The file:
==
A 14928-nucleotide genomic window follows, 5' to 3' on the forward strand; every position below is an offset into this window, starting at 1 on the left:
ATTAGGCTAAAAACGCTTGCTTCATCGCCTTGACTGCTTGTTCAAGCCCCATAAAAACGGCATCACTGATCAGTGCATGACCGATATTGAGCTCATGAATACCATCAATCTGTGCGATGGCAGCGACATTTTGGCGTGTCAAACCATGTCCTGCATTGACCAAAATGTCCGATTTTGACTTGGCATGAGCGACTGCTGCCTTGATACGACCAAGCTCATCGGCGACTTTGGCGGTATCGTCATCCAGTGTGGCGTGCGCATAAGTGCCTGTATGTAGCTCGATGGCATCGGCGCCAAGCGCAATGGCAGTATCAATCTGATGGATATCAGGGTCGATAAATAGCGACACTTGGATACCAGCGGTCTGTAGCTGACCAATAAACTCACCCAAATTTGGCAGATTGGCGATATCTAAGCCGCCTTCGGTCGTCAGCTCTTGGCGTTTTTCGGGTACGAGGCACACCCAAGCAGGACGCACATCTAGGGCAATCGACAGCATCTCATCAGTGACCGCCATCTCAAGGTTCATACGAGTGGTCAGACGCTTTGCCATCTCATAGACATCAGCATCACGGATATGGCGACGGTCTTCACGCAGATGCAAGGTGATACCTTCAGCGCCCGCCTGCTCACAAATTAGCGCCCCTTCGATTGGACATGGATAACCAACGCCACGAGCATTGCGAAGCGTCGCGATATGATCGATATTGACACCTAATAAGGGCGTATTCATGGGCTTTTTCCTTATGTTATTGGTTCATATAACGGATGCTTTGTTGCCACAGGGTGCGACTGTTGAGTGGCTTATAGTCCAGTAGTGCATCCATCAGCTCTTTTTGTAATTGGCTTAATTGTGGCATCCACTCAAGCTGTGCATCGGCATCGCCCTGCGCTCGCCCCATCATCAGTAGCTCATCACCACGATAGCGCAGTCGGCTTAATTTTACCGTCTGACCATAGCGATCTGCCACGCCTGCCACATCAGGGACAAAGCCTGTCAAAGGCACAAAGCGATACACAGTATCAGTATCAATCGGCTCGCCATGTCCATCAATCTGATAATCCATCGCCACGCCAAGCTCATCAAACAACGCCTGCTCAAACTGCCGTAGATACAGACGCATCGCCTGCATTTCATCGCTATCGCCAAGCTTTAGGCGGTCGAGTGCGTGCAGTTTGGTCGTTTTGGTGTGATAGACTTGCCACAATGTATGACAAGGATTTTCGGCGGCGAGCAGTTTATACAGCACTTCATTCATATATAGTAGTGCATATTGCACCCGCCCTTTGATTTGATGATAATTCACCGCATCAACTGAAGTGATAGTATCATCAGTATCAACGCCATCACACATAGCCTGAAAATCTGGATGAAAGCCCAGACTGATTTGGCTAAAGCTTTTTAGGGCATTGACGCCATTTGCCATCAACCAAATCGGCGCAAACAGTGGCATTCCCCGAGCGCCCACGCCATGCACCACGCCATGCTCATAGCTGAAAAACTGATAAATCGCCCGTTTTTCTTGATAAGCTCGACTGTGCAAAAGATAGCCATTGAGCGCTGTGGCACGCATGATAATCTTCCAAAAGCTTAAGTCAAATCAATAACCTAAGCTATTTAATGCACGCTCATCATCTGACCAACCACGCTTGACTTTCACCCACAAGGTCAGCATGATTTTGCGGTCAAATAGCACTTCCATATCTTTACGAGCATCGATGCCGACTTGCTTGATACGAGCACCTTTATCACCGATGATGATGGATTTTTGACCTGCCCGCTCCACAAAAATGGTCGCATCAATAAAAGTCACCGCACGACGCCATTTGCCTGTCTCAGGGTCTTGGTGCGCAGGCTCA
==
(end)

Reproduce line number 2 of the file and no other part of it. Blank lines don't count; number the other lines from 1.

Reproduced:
ATTAGGCTAAAAACGCTTGCTTCATCGCCTTGACTGCTTGTTCAAGCCCCATAAAAACGGCATCACTGATCAGTGCATGACCGATATTGAGCTCATGAATACCATCAATCTGTGCGATGGCAGCGACATTTTGGCGTGTCAAACCATGTCCTGCATTGACCAAAATGTCCGATTTTGACTTGGCATGAGCGACTGCTGCCTTGATACGACCAAGCTCATCGGCGACTTTGGCGGTATCGTCATCCAGTGTGGCGTGCGCATAAGTGCCTGTATGTAGCTCGATGGCATCGGCGCCAAGCGCAATGGCAGTATCAATCTGATGGATATCAGGGTCGATAAATAGCGACACTTGGATACCAGCGGTCTGTAGCTGACCAATAAACTCACCCAAATTTGGCAGATTGGCGATATCTAAGCCGCCTTCGGTCGTCAGCTCTTGGCGTTTTTCGGGTACGAGGCACACCCAAGCAGGACGCACATCTAGGGCAATCGACAGCATCTCATCAGTGACCGCCATCTCAAGGTTCATACGAGTGGTCAGACGCTTTGCCATCTCATAGACATCAGCATCACGGATATGGCGACGGTCTTCACGCAGATGCAAGGTGATACCTTCAGCGCCCGCCTGCTCACAAATTAGCGCCCCTTCGATTGGACATGGATAACCAACGCCACGAGCATTGCGAAGCGTCGCGATATGATCGATATTGACACCTAATAAGGGCGTATTCATGGGCTTTTTCCTTATGTTATTGGTTCATATAACGGATGCTTTGTTGCCACAGGGTGCGACTGTTGAGTGGCTTATAGTCCAGTAGTGCATCCATCAGCTCTTTTTGTAATTGGCTTAATTGTGGCATCCACTCAAGCTGTGCATCGGCATCGCCCTGCGCTCGCCCCATCATCAGTAGCTCATCACCACGATAGCGCAGTCGGCTTAATTTTACCGTCTGACCATAGCGATCTGCCACGCCTGCCACATCAGGGACAAAGCCTGTCAAAGGCACAAAGCGATACACAGTATCAGTATCAATCGGCTCGCCATGTCCATCAATCTGATAATCCATCGCCACGCCAAGCTCATCAAACAACGCCTGCTCAAACTGCCGTAGATACAGACGCATCGCCTGCATTTCATCGCTATCGCCAAGCTTTAGGCGGTCGAGTGCGTGCAGTTTGGTCGTTTTGGTGTGATAGACTTGCCACAATGTATGACAAGGATTTTCGGCGGCGAGCAGTTTATACAGCACTTCATTCATATATAGTAGTGCATATTGCACCCGCCCTTTGATTTGATGATAATTCACCGCATCAACTGAAGTGATAGTATCATCAGTATCAACGCCATCACACATAGCCTGAAAATCTGGATGAAAGCCCAGACTGATTTGGCTAAAGCTTTTTAGGGCATTGACGCCATTTGCCATCAACCAAATCGGCGCAAACAGTGGCATTCCCCGAGCGCCCACGCCATGCACCACGCCATGCTCATAGCTGAAAAACTGATAAATCGCCCGTTTTTCTTGATAAGCTCGACTGTGCAAAAGATAGCCATTGAGCGCTGTGGCACGCATGATAATCTTCCAAAAGCTTAAGTCAAATCAATAACCTAAGCTATTTAATGCACGCTCATCATCTGACCAACCACGCTTGACTTTCACCCACAAGGTCAGCATGATTTTGCGGTCAAATAGCACTTCCATATCTTTACGAGCATCGATGCCGACTTGCTTGATACGAGCACCTTTATCACCGATGATGATGGATTTTTGACCTGCCCGCTCCACAAAAATGGTCGCATCAATAAAAGTCACCGCACGACGCCATTTGCCTGTCTCAGGGTCTTGGTGCGCAGGCTCA